Washing Machine & Dryer in a cupboard – Trying to reduce the noise
OK so any noise reduction experts or even anyone who has tried successfully or otherwise to reduce the noise from washing machine and tumble drier?
Bit more detail of my plan…
We are having an extension built on the back of the kitchen diner and we intend to use the new space as “family Space” as all the trendy brochures call it, Sofa and TV to the rest of us!
We have a chunk of space under the stairs which is dead space and intend to fill it in with cupboards.
Into this space will go the washer and drier.
I have it in mind to sit the washing machine on some dense foam with a plywood board on top to minimize vibration but also thought I could line the sides of the cupboards with some form of sound proofing to further reduce any noise.
Any reason not to do this?
As this part of the work is still at design stage I could build a vent in if heat build up was a likely problem.
As the current machines die off I will replace them with quieter ones but for now we are where we are.
The tumble drier is a condenser so no need to worry about a big vent pipe for this.
Thanks in advance to anyone who gets this far and cares to voice an opinion!!
JBPosted 4 years ago
Fire risk? Washers and dryers are one of the biggest fire hazards in a house, and you’re putting them under the stairs…?
(Sorry, can’t help with your actual query, in best STW style)Posted 4 years ago
I would suggest the best start is to ensure the machines are direct to a solid floor and properly height adjusted (corners) to prevent any rocking.
what is the floor under the stairs, solid or floorboards?
what is the noise, is it vibration or just motor/pump sounds?
I don’t like your dense foam/plyboard top plan – the mental image is of a washing machine on a trampoline
you could sound insulate the cupboard, but it will reduce your ‘door’ space, reduce airflow (condensation/mould) and increase the fire risk.Posted 4 years ago
I have it in mind to sit the washing machine on some dense foam with a plywood board on top to minimize vibration
This will probably reduce vibration transmission and stop the vibrations rattling other things and producing noise. But as pointed out above it could pogo about. You can instead buy rubber feet or pads specifically for this purpose.
but also thought I could line the sides of the cupboards with some form of sound proofing to further reduce any noise.
Foam* or something similar on the interior of the cupboard may reduce the noise level inside the cupboard slightly. However, the key thing is a solid, sealed enclosure first.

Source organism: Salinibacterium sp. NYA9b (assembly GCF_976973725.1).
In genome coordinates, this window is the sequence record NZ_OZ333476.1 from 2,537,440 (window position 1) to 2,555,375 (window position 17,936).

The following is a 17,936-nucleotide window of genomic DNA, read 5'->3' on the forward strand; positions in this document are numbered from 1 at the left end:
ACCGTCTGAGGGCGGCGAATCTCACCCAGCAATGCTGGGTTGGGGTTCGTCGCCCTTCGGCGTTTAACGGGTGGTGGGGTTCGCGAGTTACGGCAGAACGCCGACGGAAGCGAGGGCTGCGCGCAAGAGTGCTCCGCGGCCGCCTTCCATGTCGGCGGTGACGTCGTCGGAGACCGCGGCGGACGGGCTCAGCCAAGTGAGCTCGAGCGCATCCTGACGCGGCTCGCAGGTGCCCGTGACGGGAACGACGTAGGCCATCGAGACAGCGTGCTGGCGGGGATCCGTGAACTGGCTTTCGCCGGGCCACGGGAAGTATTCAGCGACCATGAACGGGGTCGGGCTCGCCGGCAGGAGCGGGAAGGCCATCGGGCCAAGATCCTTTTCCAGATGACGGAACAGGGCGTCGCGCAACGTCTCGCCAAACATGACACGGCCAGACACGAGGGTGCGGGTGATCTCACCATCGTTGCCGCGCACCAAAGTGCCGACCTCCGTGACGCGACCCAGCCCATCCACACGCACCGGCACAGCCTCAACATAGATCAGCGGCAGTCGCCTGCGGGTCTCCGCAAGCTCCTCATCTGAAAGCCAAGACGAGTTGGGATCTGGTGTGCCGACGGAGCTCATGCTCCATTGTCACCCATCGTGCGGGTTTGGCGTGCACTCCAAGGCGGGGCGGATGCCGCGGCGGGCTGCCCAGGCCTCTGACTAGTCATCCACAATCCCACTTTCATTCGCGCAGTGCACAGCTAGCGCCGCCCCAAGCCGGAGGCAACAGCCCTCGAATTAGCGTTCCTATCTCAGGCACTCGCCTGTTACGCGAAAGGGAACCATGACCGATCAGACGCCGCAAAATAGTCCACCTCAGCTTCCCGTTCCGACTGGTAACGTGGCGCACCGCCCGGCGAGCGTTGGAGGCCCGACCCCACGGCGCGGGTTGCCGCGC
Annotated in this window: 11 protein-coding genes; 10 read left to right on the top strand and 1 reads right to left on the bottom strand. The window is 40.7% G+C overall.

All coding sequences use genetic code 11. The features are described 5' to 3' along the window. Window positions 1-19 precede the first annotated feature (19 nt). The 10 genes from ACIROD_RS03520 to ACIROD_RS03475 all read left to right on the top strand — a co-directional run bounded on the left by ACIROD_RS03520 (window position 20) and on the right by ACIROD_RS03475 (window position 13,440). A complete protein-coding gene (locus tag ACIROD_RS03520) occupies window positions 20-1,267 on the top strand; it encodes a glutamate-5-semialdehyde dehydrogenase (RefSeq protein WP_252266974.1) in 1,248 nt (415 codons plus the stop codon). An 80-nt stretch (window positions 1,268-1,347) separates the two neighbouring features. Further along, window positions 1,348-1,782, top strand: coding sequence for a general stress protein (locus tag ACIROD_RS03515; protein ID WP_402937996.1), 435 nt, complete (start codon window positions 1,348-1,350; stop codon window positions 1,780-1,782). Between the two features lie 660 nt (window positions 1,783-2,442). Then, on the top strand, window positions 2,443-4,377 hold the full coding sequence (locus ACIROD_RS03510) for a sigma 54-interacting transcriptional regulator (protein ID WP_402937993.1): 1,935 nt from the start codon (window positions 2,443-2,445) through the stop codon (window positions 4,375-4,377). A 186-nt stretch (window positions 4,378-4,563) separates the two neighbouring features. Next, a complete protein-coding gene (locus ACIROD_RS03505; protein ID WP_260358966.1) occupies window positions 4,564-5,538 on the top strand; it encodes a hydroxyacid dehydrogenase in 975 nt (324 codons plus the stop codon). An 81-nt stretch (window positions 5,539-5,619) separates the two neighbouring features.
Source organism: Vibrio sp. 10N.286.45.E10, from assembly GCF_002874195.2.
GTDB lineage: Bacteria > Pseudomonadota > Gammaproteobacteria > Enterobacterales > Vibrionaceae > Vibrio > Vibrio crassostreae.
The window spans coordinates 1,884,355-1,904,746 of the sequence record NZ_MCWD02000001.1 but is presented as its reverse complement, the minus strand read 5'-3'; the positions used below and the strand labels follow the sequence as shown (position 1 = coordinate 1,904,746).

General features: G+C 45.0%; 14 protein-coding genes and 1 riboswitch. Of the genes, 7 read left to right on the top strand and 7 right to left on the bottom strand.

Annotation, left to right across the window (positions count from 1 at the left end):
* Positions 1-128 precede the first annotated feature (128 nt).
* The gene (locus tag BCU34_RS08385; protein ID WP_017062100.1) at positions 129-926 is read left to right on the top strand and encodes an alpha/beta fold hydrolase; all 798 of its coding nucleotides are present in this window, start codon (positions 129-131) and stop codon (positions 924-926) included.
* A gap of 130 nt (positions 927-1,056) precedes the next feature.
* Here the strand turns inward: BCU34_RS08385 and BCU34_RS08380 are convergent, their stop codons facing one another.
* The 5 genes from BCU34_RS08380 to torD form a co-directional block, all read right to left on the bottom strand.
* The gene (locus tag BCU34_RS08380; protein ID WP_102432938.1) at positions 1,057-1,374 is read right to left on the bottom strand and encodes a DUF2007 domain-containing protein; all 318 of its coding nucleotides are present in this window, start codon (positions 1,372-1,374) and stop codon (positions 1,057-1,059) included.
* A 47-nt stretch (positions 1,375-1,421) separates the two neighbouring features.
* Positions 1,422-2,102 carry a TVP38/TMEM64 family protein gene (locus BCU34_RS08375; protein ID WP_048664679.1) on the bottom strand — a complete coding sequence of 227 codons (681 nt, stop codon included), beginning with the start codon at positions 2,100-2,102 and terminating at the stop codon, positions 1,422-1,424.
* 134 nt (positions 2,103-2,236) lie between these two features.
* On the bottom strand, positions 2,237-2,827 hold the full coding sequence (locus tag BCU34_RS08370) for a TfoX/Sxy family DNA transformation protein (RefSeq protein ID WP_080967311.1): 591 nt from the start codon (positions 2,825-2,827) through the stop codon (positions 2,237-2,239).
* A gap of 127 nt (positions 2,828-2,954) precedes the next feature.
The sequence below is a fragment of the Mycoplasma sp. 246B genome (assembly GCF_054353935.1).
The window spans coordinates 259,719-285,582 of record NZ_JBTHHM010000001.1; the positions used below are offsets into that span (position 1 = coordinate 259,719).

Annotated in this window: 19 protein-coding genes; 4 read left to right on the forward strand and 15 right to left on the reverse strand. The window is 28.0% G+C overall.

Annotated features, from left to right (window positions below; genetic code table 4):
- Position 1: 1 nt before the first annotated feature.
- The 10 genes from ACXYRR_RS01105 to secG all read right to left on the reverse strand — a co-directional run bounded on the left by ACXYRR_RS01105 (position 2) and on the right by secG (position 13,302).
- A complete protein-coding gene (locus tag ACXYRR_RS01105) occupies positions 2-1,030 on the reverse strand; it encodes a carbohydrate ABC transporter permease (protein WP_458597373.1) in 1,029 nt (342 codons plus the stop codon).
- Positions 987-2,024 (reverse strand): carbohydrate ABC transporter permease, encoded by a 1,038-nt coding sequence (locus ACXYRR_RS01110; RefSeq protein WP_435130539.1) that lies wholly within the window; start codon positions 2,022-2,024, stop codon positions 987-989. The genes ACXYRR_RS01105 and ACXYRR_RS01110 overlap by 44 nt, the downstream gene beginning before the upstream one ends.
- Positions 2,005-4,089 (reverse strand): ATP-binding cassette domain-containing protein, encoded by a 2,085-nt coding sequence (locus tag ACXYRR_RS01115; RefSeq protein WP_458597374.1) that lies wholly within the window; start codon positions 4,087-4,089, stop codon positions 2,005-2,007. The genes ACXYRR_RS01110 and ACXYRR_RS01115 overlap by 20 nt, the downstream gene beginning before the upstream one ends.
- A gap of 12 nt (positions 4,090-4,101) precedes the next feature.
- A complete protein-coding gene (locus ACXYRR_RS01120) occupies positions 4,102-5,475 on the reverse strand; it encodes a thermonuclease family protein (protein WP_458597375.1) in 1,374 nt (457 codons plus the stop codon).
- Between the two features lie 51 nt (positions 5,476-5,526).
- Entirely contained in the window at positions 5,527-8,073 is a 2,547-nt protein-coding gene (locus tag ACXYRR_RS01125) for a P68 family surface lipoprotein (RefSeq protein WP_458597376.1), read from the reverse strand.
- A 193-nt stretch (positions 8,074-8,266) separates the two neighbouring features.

Talking in broad principles:
Enclosures are lined with absorptive material to stop resonances of the air volume inside the enclosure itself. They do not stop transmission of sound through the enclosure walls.
Transmission through the enclosure walls is stopped by the mass and density of the walls and all gaps being sealed.
Heat build up might be a problem. The machine manufacturer will have recommendations on minimum distances.
*For any foam to be suitable, it has to be of open cell construction.Posted 4 years ago
The previous occupants of my flat had a condenser tumble drier under the stairs.
If you’re a fan of mould go for it.Posted 4 years ago
Some very good points raised there.
Thanks, a few I hadn’t thought of..
It’s never going to be completely soundproof that much I do understand, its more a question of cutting out as much as we can without going too mad.
Thanks againPosted 4 years ago
We’re thinking of doing something very similar OP.
My biggest concern is the floorboards under the washer transmitting the noise throughout the house.Posted 4 years ago
I have used 25mm fireseal foam on a number of jobs, works well at reducing reverberant noise, not sure how good a location that is, but this will minimise the Noise build up in that space.
My biggest concern is the floorboards under the washer transmitting the noise throughout the house.
Do not put them on anything other than a solid floor if you possibly can, structure bourne noise can be a real nightmare, as it is almost impossible to predict where it will re-radiate from once it is in the structure. If you do need to put them on floorboards use a dense rubber product such as absorbalay matting with a boards to sit them on.
Condenser tumble dryers create a lot of humidity, you’ll definitely want a vent of some sort.Posted 4 years ago
The washer will be on a solid floor (block and beam)
Thankfully we will be removing it from its current built in location and making it free standing so at least it won’t be bouncing off the sides of the kitchen units anymore!
I’ll certainly not be sorry to see this this one die even if it means paying out for a new one!
Wouldn’t have another whirlpool washer based on our experience with this one.
They seem to last about 9 months before getting noisy, thankfully the original died just before 12 months was up, 2nd one going the same way…
Back to the soundproofing, I think I’ll just try rubber feet first and proper leveling, but allow enough space for some acoustic foam if needed later on.
Will try and get a vent put in too.Posted 4 years ago
We had a washing machine/dryer cupboard built outside ( more of a posh mini shed) it’s built onto neighbours wall been blended in the whole length of the wall 4 metres long, you wouldn’t know what it was.
No noise to worry about, pain if is raining!
Big fan of washing machine out of the housePosted 4 years ago
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